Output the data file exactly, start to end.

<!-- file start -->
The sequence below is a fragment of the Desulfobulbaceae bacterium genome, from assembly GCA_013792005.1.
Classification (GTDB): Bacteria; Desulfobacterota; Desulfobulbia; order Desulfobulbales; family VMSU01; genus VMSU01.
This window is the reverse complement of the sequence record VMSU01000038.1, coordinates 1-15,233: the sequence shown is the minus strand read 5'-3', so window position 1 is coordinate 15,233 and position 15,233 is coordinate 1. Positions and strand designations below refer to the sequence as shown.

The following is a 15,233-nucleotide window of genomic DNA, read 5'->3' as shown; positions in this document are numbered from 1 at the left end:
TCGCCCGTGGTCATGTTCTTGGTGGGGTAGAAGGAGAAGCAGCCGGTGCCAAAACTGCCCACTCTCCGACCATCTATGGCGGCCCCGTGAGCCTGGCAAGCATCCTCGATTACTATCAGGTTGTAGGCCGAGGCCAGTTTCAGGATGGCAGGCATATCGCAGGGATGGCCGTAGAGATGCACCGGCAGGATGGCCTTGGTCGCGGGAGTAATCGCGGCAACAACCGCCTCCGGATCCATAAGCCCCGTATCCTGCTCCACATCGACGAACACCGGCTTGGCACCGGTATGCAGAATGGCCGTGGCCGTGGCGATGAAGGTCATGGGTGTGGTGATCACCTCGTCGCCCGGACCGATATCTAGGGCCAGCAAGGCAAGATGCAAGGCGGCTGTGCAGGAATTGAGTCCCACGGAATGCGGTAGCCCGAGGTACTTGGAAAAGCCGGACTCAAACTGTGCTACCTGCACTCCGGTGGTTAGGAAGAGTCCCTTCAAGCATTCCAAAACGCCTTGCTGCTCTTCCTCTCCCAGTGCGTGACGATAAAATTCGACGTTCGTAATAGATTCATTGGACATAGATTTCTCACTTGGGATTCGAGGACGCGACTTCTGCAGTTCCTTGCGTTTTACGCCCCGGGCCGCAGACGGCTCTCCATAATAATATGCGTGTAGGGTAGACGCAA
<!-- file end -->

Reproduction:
The sequence below is a fragment of the Desulfobulbaceae bacterium genome, from assembly GCA_013792005.1.
Classification (GTDB): Bacteria; Desulfobacterota; Desulfobulbia; order Desulfobulbales; family VMSU01; genus VMSU01.
This window is the reverse complement of the sequence record VMSU01000038.1, coordinates 1-15,233: the sequence shown is the minus strand read 5'-3', so window position 1 is coordinate 15,233 and position 15,233 is coordinate 1. Positions and strand designations below refer to the sequence as shown.

The following is a 15,233-nucleotide window of genomic DNA, read 5'->3' as shown; positions in this document are numbered from 1 at the left end:
TCGCCCGTGGTCATGTTCTTGGTGGGGTAGAAGGAGAAGCAGCCGGTGCCAAAACTGCCCACTCTCCGACCATCTATGGCGGCCCCGTGAGCCTGGCAAGCATCCTCGATTACTATCAGGTTGTAGGCCGAGGCCAGTTTCAGGATGGCAGGCATATCGCAGGGATGGCCGTAGAGATGCACCGGCAGGATGGCCTTGGTCGCGGGAGTAATCGCGGCAACAACCGCCTCCGGATCCATAAGCCCCGTATCCTGCTCCACATCGACGAACACCGGCTTGGCACCGGTATGCAGAATGGCCGTGGCCGTGGCGATGAAGGTCATGGGTGTGGTGATCACCTCGTCGCCCGGACCGATATCTAGGGCCAGCAAGGCAAGATGCAAGGCGGCTGTGCAGGAATTGAGTCCCACGGAATGCGGTAGCCCGAGGTACTTGGAAAAGCCGGACTCAAACTGTGCTACCTGCACTCCGGTGGTTAGGAAGAGTCCCTTCAAGCATTCCAAAACGCCTTGCTGCTCTTCCTCTCCCAGTGCGTGACGATAAAATTCGACGTTCGTAATAGATTCATTGGACATAGATTTCTCACTTGGGATTCGAGGACGCGACTTCTGCAGTTCCTTGCGTTTTACGCCCCGGGCCGCAGACGGCTCTCCATAATAATATGCGTGTAGGGTAGACGCAA